A star in the Draco constellation was recently murdered by a black hole.
Not just murdered, but shredded and swallowed -- a helpless star, by a perverse, serial-killing black hole!
Now, the actual findings, as published in the peer-reviewed journal Nature, were just as exciting, but a little bit too thinky for us average readers. The real news was that astronomers at Johns Hopkins University in Baltimore, building upon the work of scientists from many other organizations, were able to finally observe the "rising emission" phase of "a luminous ultraviolet–optical flare from the nuclear region of an inactive galaxy."
That is, they were smart (and lucky) enough to have their powerful, high-tech telescopes pointed in exactly the right direction at exactly the right time to witness, from start to finish, a fairly rare cosmic phenomenon: the helium core of a red giant star (previously stripped of its hydrogen envelope) disappearing into a black hole.
In the past, we've detected these events only during the "falling emission" phase -- the disappointing Act II of this stellar drama. So, we've had to rely on theoretical mathematical models.
Of course, we've got nothing against these mathematical models -- actually, they've proved to be pretty good up till now. But our newfound ability to observe the rising-emission phase of these events provides science with new data, allowing us to confirm previous theories about the composition of distant stars and the nature of black holes, and perhaps even to modify current thought.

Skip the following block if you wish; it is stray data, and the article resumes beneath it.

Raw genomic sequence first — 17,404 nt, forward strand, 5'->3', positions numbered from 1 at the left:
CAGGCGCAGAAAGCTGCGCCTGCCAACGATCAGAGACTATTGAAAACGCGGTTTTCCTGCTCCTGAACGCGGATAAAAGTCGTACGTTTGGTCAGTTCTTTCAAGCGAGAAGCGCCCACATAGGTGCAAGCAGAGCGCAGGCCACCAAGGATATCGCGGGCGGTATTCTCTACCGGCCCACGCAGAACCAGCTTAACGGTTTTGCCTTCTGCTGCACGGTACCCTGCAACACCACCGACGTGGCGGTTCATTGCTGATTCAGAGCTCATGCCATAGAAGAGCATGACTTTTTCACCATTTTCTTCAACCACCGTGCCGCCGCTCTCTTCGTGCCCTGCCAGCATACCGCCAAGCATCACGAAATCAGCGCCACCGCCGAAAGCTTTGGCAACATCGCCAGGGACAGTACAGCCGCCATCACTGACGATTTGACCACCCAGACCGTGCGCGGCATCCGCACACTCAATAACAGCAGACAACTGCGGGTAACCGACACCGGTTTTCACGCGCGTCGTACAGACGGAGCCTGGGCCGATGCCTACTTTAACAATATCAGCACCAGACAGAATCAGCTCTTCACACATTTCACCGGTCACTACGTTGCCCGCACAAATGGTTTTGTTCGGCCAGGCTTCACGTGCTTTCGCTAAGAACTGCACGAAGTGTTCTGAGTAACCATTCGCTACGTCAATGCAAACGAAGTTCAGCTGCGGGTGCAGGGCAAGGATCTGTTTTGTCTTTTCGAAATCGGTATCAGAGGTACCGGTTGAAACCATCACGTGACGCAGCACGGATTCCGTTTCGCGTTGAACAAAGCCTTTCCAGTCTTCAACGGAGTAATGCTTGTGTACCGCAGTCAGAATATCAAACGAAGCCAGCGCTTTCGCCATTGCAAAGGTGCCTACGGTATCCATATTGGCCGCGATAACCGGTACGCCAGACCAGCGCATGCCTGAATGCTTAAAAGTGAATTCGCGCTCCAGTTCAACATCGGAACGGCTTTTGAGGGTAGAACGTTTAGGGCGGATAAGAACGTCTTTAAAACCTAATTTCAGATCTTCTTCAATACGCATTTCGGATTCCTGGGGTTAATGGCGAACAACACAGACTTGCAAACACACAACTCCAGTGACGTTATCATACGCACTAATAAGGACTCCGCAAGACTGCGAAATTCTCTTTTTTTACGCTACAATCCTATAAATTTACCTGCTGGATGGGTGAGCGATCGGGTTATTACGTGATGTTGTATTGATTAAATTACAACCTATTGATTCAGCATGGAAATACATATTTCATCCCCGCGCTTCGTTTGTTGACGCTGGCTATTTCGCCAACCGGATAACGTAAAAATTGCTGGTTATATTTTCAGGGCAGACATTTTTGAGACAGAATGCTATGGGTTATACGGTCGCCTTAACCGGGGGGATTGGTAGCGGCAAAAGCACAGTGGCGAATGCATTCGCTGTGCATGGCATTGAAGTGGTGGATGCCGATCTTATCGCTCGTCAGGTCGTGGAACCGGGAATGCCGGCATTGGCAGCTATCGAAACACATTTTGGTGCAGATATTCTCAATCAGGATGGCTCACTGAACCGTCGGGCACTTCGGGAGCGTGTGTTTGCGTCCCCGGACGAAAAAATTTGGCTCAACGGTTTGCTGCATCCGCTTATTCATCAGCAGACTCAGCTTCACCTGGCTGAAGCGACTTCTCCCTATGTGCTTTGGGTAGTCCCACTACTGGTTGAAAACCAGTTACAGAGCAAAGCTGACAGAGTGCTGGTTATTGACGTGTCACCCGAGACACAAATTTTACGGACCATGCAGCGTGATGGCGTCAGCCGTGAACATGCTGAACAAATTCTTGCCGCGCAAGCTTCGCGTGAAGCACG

Which is pretty cool, when you think about it. But I guess not as titillating as "Giant Black Hole Shreds and Swallows Helpless Star."
In other science news, the Moon is going to kill us on Saturday!
According to USA Today, May 5 will feature a "supermoon" -- that is, a full Moon occurring at perigee, the Moon's closest approach to Earth.
Could a supermoon have been the cause of the Titanic disaster? This random website reports, you decide.
So, watch out! Some people think that supermoons cause earthquakes, volcanic eruptions, and dirt, grease and stains in your family wash.
In reality, the evening of May 5 is simply an opportunity to view a big, bright full moon -- that night, the Moon will appear 14 percent larger (and 30 percent brighter, which I guess must be due to some kind of inverse-square luminosity law) than the full moon does on average.
According to NASA, there is little reason to fear the supermoon. It happens about once per year, and evidence suggests it's harmless.
My advice: Just enjoy it! Go out and dance naked around a bonfire! Or do whatever it is normal people do during a full Moon. (Although, to be safe, you may wish to cancel any transatlantic voyages on that date.)
Black hole illustration credit: S. Gezari/Johns Hopkins University and J. Guillochon, UC Santa Cruz/NASA
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